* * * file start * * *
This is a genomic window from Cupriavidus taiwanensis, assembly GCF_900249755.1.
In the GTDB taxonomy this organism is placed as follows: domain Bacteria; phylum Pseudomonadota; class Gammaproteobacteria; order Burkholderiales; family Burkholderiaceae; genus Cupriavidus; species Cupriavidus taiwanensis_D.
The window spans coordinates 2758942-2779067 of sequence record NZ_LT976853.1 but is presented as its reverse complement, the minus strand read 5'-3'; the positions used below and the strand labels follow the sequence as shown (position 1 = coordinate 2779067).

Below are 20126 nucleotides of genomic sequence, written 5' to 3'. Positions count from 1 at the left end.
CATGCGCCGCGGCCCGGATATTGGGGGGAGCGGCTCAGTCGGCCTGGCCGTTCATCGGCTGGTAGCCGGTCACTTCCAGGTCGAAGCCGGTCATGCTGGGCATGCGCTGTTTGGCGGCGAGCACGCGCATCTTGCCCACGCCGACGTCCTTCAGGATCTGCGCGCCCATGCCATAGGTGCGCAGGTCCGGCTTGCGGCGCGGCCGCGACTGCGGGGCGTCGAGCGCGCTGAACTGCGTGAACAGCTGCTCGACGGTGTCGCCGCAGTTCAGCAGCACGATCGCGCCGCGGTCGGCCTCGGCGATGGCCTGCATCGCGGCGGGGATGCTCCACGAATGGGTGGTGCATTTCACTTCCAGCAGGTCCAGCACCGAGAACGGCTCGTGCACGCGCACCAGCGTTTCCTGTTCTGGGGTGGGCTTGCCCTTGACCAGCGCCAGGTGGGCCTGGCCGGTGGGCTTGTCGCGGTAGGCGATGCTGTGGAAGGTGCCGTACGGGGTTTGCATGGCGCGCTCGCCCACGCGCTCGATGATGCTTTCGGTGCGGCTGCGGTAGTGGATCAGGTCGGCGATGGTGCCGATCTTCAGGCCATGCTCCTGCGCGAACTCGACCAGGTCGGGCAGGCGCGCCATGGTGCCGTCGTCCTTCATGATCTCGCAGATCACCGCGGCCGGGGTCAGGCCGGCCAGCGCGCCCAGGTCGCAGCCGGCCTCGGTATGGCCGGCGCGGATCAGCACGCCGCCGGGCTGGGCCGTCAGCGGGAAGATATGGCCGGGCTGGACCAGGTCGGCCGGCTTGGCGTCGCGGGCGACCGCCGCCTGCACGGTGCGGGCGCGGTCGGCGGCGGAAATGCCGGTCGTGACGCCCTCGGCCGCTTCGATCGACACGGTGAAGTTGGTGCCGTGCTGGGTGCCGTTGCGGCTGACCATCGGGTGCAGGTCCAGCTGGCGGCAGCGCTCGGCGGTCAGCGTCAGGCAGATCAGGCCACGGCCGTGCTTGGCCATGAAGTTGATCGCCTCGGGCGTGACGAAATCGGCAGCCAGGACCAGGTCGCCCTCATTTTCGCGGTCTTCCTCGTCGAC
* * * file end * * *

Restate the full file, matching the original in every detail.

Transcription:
This is a genomic window from Cupriavidus taiwanensis, assembly GCF_900249755.1.
In the GTDB taxonomy this organism is placed as follows: domain Bacteria; phylum Pseudomonadota; class Gammaproteobacteria; order Burkholderiales; family Burkholderiaceae; genus Cupriavidus; species Cupriavidus taiwanensis_D.
The window spans coordinates 2758942-2779067 of sequence record NZ_LT976853.1 but is presented as its reverse complement, the minus strand read 5'-3'; the positions used below and the strand labels follow the sequence as shown (position 1 = coordinate 2779067).

Below are 20126 nucleotides of genomic sequence, written 5' to 3'. Positions count from 1 at the left end.
CATGCGCCGCGGCCCGGATATTGGGGGGAGCGGCTCAGTCGGCCTGGCCGTTCATCGGCTGGTAGCCGGTCACTTCCAGGTCGAAGCCGGTCATGCTGGGCATGCGCTGTTTGGCGGCGAGCACGCGCATCTTGCCCACGCCGACGTCCTTCAGGATCTGCGCGCCCATGCCATAGGTGCGCAGGTCCGGCTTGCGGCGCGGCCGCGACTGCGGGGCGTCGAGCGCGCTGAACTGCGTGAACAGCTGCTCGACGGTGTCGCCGCAGTTCAGCAGCACGATCGCGCCGCGGTCGGCCTCGGCGATGGCCTGCATCGCGGCGGGGATGCTCCACGAATGGGTGGTGCATTTCACTTCCAGCAGGTCCAGCACCGAGAACGGCTCGTGCACGCGCACCAGCGTTTCCTGTTCTGGGGTGGGCTTGCCCTTGACCAGCGCCAGGTGGGCCTGGCCGGTGGGCTTGTCGCGGTAGGCGATGCTGTGGAAGGTGCCGTACGGGGTTTGCATGGCGCGCTCGCCCACGCGCTCGATGATGCTTTCGGTGCGGCTGCGGTAGTGGATCAGGTCGGCGATGGTGCCGATCTTCAGGCCATGCTCCTGCGCGAACTCGACCAGGTCGGGCAGGCGCGCCATGGTGCCGTCGTCCTTCATGATCTCGCAGATCACCGCGGCCGGGGTCAGGCCGGCCAGCGCGCCCAGGTCGCAGCCGGCCTCGGTATGGCCGGCGCGGATCAGCACGCCGCCGGGCTGGGCCGTCAGCGGGAAGATATGGCCGGGCTGGACCAGGTCGGCCGGCTTGGCGTCGCGGGCGACCGCCGCCTGCACGGTGCGGGCGCGGTCGGCGGCGGAAATGCCGGTCGTGACGCCCTCGGCCGCTTCGATCGACACGGTGAAGTTGGTGCCGTGCTGGGTGCCGTTGCGGCTGACCATCGGGTGCAGGTCCAGCTGGCGGCAGCGCTCGGCGGTCAGCGTCAGGCAGATCAGGCCACGGCCGTGCTTGGCCATGAAGTTGATCGCCTCGGGCGTGACGAAATCGGCAGCCAGGACCAGGTCGCCCTCATTTTCGCGGTCTTCCTCGTCGAC